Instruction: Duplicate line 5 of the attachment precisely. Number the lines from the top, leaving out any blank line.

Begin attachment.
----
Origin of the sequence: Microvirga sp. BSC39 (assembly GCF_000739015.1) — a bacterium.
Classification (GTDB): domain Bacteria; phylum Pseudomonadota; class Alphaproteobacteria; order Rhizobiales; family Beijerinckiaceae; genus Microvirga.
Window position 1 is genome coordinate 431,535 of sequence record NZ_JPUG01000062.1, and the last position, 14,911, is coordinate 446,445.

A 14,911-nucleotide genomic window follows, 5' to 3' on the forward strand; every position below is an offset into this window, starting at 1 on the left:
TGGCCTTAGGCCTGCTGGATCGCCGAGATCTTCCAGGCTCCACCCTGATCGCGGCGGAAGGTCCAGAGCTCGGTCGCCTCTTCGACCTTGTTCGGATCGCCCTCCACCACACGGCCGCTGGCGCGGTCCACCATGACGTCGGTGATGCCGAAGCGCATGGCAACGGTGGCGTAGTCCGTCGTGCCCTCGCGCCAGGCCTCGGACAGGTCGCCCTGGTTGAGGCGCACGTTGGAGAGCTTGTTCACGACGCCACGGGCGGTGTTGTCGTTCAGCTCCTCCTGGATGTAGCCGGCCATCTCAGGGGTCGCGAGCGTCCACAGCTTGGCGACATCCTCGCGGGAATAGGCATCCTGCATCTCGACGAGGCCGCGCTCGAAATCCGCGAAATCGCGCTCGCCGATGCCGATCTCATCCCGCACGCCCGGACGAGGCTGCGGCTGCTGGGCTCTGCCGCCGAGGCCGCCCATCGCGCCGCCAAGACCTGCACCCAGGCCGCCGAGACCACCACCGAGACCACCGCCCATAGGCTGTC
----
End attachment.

TGGCCTTAGGCCTGCTGGATCGCCGAGATCTTCCAGGCTCCACCCTGATCGCGGCGGAAGGTCCAGAGCTCGGTCGCCTCTTCGACCTTGTTCGGATCGCCCTCCACCACACGGCCGCTGGCGCGGTCCACCATGACGTCGGTGATGCCGAAGCGCATGGCAACGGTGGCGTAGTCCGTCGTGCCCTCGCGCCAGGCCTCGGACAGGTCGCCCTGGTTGAGGCGCACGTTGGAGAGCTTGTTCACGACGCCACGGGCGGTGTTGTCGTTCAGCTCCTCCTGGATGTAGCCGGCCATCTCAGGGGTCGCGAGCGTCCACAGCTTGGCGACATCCTCGCGGGAATAGGCATCCTGCATCTCGACGAGGCCGCGCTCGAAATCCGCGAAATCGCGCTCGCCGATGCCGATCTCATCCCGCACGCCCGGACGAGGCTGCGGCTGCTGGGCTCTGCCGCCGAGGCCGCCCATCGCGCCGCCAAGACCTGCACCCAGGCCGCCGAGACCACCACCGAGACCACCGCCCATAGGCTGTC